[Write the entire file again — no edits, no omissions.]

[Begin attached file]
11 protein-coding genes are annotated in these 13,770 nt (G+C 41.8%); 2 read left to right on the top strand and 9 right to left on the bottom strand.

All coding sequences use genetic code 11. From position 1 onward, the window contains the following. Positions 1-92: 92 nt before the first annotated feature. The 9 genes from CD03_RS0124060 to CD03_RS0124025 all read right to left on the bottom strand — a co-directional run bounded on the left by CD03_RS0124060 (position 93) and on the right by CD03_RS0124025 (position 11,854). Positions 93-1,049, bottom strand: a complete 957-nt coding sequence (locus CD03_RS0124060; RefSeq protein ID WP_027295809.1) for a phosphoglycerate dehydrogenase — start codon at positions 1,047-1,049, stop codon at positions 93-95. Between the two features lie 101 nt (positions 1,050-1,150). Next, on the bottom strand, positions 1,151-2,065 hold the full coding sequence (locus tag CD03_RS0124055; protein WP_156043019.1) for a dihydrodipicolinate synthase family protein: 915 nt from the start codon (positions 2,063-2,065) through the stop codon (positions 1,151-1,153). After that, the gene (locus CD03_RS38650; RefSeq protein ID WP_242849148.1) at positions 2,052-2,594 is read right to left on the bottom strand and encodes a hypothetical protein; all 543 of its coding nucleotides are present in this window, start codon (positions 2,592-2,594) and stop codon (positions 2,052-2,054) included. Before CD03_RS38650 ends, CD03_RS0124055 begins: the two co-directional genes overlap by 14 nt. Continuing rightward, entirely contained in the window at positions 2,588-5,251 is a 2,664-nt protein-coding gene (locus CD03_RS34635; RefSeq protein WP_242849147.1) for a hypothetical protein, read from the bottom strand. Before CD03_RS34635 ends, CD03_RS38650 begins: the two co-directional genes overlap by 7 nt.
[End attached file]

11 protein-coding genes are annotated in these 13,770 nt (G+C 41.8%); 2 read left to right on the top strand and 9 right to left on the bottom strand.

All coding sequences use genetic code 11. From position 1 onward, the window contains the following. Positions 1-92: 92 nt before the first annotated feature. The 9 genes from CD03_RS0124060 to CD03_RS0124025 all read right to left on the bottom strand — a co-directional run bounded on the left by CD03_RS0124060 (position 93) and on the right by CD03_RS0124025 (position 11,854). Positions 93-1,049, bottom strand: a complete 957-nt coding sequence (locus CD03_RS0124060; RefSeq protein ID WP_027295809.1) for a phosphoglycerate dehydrogenase — start codon at positions 1,047-1,049, stop codon at positions 93-95. Between the two features lie 101 nt (positions 1,050-1,150). Next, on the bottom strand, positions 1,151-2,065 hold the full coding sequence (locus tag CD03_RS0124055; protein WP_156043019.1) for a dihydrodipicolinate synthase family protein: 915 nt from the start codon (positions 2,063-2,065) through the stop codon (positions 1,151-1,153). After that, the gene (locus CD03_RS38650; RefSeq protein ID WP_242849148.1) at positions 2,052-2,594 is read right to left on the bottom strand and encodes a hypothetical protein; all 543 of its coding nucleotides are present in this window, start codon (positions 2,592-2,594) and stop codon (positions 2,052-2,054) included. Before CD03_RS38650 ends, CD03_RS0124055 begins: the two co-directional genes overlap by 14 nt. Continuing rightward, entirely contained in the window at positions 2,588-5,251 is a 2,664-nt protein-coding gene (locus CD03_RS34635; RefSeq protein WP_242849147.1) for a hypothetical protein, read from the bottom strand. Before CD03_RS34635 ends, CD03_RS38650 begins: the two co-directional genes overlap by 7 nt.